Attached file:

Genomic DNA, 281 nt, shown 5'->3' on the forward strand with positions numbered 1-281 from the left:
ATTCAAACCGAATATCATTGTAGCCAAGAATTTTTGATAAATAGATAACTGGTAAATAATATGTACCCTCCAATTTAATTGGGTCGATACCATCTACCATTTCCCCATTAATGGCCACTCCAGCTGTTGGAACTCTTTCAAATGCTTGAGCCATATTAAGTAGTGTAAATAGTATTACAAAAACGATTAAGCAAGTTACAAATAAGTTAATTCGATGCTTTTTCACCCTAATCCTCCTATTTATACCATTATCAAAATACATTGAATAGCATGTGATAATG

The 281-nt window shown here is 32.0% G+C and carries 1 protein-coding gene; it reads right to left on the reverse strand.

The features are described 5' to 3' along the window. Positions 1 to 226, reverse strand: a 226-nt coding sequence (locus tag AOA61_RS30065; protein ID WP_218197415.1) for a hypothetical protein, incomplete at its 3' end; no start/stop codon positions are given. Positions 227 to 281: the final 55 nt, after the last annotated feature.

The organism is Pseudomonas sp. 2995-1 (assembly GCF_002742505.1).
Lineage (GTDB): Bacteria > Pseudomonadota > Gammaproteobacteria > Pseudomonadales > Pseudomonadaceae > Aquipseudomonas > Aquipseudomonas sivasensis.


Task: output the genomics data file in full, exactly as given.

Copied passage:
Genomic DNA, 281 nt, shown 5'->3' on the forward strand with positions numbered 1-281 from the left:
ATTCAAACCGAATATCATTGTAGCCAAGAATTTTTGATAAATAGATAACTGGTAAATAATATGTACCCTCCAATTTAATTGGGTCGATACCATCTACCATTTCCCCATTAATGGCCACTCCAGCTGTTGGAACTCTTTCAAATGCTTGAGCCATATTAAGTAGTGTAAATAGTATTACAAAAACGATTAAGCAAGTTACAAATAAGTTAATTCGATGCTTTTTCACCCTAATCCTCCTATTTATACCATTATCAAAATACATTGAATAGCATGTGATAATG

The 281-nt window shown here is 32.0% G+C and carries 1 protein-coding gene; it reads right to left on the reverse strand.

The features are described 5' to 3' along the window. Positions 1 to 226, reverse strand: a 226-nt coding sequence (locus tag AOA61_RS30065; protein ID WP_218197415.1) for a hypothetical protein, incomplete at its 3' end; no start/stop codon positions are given. Positions 227 to 281: the final 55 nt, after the last annotated feature.

The organism is Pseudomonas sp. 2995-1 (assembly GCF_002742505.1).
Lineage (GTDB): Bacteria > Pseudomonadota > Gammaproteobacteria > Pseudomonadales > Pseudomonadaceae > Aquipseudomonas > Aquipseudomonas sivasensis.